Oak Foundation logoMDC is partnering with the Oak Foundation to learn more about the intersection of race, educational equity, and learning differences by building a learning and action network across North Carolina  called "Learning for Equity: A Network for Solutions," or LENS-NC.

Nine North Carolina organizations focused on education, disability rights, activism, Latino issues, and rural communities were selected to learn more and advance their work at the intersection of race, educational equity, and learning differences. The organizations will receive funds to advance their work to reduce race and income disparities in educational outcomes among students with learning differences and create learning environments where marginalized students with learning differences will thrive.

Participating organizations are:

  • Center for Racial Equity in Education (Charlotte), which seeks to build educator understanding of equitable practices and learning environments that address bias, and plans to produce an educator-focused playbook for better serving North Carolina students of color with learning differences
  • Disability Rights North Carolina (Raleigh), which seeks to improve educational outcomes and reduce disparities in school exclusion, court referrals, and literacy deficits among students with learning differences statewide who have low-wealth families and/or are students of color and elevate the voices of students and families.
  • Education Justice Alliance (Raleigh), which educates, activates, and engages communities of color, with a particular focus on Black and Brown working class people, and is working to create a school-funding coalition that would propose community solutions to unfair school-funding practices.
  • El Futuro (Durham), which works with Latino children and families, particularly on education issues, and plans to enhance supports for Latino children who have ADHD by developing more culturally informed strategies at the practice- and system-level.
  • Exceptional Children’s Assistance Center (Davidson), which works with families, students, and professionals to practice special education advocacy in the context of institutionalized racism, and plans to work with school staff and principals on institutionalized racism and issues specific to students with disabilities.
  • Immersion for Spanish Language Acquisition (Chapel Hill), which empowers students, parents, and teachers to engage with one another to support their community as they navigate the educational system and seek better support for their diverse learning needs.
  • North Carolina State Board of Education (Raleigh), which plans to develop and implement ARISE NC, an intensive training for school districts experiencing significant disproportionality in identifying children as students with disabilities, placement in educational settings, and incidence of disciplinary removals.
  • Rural Opportunity Institute (Tarboro), which will be working with parents, students, and staff at Edgecombe County Public Schools to design, implement, measure, and evaluate the impact of a series of interventions to reduce the impact of trauma and provide opportunities for healing and resilience.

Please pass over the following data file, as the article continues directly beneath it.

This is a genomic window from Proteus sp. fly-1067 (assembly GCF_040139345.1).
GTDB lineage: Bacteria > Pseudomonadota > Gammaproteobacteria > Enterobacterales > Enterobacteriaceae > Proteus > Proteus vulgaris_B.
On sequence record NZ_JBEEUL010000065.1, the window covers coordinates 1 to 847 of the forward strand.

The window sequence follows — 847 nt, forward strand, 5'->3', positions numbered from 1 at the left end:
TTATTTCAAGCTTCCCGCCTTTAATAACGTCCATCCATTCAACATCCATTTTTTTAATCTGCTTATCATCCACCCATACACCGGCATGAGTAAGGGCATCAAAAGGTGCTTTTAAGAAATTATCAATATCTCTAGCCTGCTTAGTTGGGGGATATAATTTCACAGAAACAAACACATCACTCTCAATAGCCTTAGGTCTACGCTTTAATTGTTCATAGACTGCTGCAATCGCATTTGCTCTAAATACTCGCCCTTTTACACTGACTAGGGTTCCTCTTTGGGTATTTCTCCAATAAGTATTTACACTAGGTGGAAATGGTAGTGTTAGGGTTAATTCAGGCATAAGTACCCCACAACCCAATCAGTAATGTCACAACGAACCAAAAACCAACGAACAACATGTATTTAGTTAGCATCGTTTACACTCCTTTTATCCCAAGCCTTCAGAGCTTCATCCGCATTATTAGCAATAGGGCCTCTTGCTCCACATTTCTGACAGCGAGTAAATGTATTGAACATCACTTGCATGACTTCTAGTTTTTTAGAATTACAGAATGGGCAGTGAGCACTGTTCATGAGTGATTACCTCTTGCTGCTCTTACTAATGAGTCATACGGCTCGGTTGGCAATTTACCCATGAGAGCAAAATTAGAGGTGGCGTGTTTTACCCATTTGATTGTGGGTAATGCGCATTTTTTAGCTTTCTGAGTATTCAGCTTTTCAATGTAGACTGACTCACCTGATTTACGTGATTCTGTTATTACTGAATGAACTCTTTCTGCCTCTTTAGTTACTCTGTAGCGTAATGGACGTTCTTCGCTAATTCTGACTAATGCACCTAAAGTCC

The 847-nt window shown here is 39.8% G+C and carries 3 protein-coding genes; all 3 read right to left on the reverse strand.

• Student U (Durham), which will continue developing strategies to support marginalized students in Durham, N.C., who learn differently, providing multiple one-on-one touchpoints for students over their 11 years at Student U.

Learn more about these organizations in a special series prepared by EducationNC, a LENS NC partner.

The organizations were chosen based on criteria including being geographically reflective of the state; representative of a cross-section of the entry points into work to reduce race and income disparities in educational outcomes; and seeking to create learning environments where marginalized students with learning differences will thrive.

Members of the Network will regularly meet with other Network members to learn, address common challenges, and explore opportunities to amplify effective strategies for change at classroom, school, community, district, and state levels.

OVERVIEW

Oak Foundation’s Learning Differences Programme strategically partners with and invests in organizations that improve education for students with learning differences. Learning differences are defined as diagnosed or undiagnosed specific learning disabilities (such as dyslexia, dyscalculia, and dysgraphia) as well as other related neurological processing challenges that can impact learning (such as attention deficits, sensory processing disorders, and executive function challenges).

LENS NC’s network will focus on shared learning and amplifying strategies by:

  • Building knowledge and understanding of ways to combat structural racism within the education system, with a focus on the identification and support systems for students with learning differences
  • Providing supports to marginalized students with learning differences and their families that increase confidence, self-esteem, and agency
  • Building educator understanding of equitable practices and learning environments that address bias and promote cultural responsiveness in the classroom
  • Influencing systems to embrace and adopt policies and practices necessary for schools to reduce race and income disparities in educational outcomes among students with learning differences
  • Elevating the voices and strengthening the skills of students and families affected by structural racism to advocate for changes to practice, policy, and systems that improve opportunity for marginalized students with learning differences

GO DEEPER 

For more information, please email us at edequity@mdcinc.org.